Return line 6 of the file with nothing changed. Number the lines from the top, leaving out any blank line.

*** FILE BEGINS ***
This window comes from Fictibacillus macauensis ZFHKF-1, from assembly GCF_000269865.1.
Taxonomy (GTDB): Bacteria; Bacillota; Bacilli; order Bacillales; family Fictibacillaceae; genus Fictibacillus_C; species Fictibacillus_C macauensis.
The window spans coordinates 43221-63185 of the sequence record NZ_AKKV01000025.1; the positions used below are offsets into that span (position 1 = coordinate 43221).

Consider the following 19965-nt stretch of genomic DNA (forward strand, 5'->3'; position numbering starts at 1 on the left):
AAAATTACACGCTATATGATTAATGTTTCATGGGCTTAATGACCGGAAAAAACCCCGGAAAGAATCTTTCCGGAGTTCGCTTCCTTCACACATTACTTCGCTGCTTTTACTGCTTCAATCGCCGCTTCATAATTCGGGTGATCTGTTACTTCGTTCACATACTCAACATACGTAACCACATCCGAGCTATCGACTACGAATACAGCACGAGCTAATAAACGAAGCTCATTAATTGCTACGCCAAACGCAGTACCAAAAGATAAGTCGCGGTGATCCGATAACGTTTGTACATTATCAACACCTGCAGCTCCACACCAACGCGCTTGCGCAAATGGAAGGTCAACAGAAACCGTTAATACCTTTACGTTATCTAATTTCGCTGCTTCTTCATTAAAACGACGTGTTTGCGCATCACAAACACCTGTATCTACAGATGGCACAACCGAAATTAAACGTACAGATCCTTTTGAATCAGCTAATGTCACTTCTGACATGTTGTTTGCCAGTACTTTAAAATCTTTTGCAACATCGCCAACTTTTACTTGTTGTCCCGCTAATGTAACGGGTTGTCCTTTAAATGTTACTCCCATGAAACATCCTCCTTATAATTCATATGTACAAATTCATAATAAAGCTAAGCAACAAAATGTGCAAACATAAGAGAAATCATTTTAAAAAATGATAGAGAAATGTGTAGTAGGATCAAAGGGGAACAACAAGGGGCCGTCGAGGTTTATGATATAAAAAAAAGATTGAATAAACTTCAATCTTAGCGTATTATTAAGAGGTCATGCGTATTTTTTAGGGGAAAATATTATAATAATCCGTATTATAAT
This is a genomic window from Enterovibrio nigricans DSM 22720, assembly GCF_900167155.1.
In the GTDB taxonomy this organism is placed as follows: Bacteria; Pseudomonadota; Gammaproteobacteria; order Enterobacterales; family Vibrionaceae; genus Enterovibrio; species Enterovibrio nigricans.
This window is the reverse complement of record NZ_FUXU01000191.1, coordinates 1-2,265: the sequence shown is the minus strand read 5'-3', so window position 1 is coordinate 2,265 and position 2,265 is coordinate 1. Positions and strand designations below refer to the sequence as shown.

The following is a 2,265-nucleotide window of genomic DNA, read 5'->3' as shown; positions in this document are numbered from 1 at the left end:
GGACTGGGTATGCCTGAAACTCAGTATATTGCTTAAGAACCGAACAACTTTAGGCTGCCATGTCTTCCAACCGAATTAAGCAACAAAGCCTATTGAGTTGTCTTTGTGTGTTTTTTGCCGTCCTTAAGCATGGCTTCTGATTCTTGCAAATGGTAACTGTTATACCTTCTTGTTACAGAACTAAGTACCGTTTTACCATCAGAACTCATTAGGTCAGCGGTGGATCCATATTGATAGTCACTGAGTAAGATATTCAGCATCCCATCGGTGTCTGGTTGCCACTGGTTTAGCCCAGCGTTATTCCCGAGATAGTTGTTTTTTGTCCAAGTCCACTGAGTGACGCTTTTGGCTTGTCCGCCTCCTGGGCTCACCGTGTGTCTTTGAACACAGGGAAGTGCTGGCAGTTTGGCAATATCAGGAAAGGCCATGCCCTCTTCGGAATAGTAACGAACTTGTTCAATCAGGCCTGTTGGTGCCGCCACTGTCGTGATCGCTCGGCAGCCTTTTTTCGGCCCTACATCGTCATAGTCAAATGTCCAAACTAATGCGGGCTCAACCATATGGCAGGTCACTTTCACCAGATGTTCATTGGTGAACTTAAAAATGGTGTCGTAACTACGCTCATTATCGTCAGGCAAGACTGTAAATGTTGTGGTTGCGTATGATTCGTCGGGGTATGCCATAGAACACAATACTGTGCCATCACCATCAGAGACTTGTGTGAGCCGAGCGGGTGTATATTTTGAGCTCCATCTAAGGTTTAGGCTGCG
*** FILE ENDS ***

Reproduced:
This is a genomic window from Enterovibrio nigricans DSM 22720, assembly GCF_900167155.1.